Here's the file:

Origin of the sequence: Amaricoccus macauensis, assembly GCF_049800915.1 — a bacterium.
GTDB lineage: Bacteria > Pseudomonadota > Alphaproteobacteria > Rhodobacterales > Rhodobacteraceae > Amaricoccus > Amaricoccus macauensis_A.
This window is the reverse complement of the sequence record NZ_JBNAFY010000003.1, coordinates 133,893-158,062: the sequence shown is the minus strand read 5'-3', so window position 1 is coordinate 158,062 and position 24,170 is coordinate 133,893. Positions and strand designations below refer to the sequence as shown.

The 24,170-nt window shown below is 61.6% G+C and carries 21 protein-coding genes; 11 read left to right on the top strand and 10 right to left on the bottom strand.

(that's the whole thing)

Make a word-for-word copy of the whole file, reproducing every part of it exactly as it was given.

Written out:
Origin of the sequence: Amaricoccus macauensis, assembly GCF_049800915.1 — a bacterium.
GTDB lineage: Bacteria > Pseudomonadota > Alphaproteobacteria > Rhodobacterales > Rhodobacteraceae > Amaricoccus > Amaricoccus macauensis_A.
This window is the reverse complement of the sequence record NZ_JBNAFY010000003.1, coordinates 133,893-158,062: the sequence shown is the minus strand read 5'-3', so window position 1 is coordinate 158,062 and position 24,170 is coordinate 133,893. Positions and strand designations below refer to the sequence as shown.

The 24,170-nt window shown below is 61.6% G+C and carries 21 protein-coding genes; 11 read left to right on the top strand and 10 right to left on the bottom strand.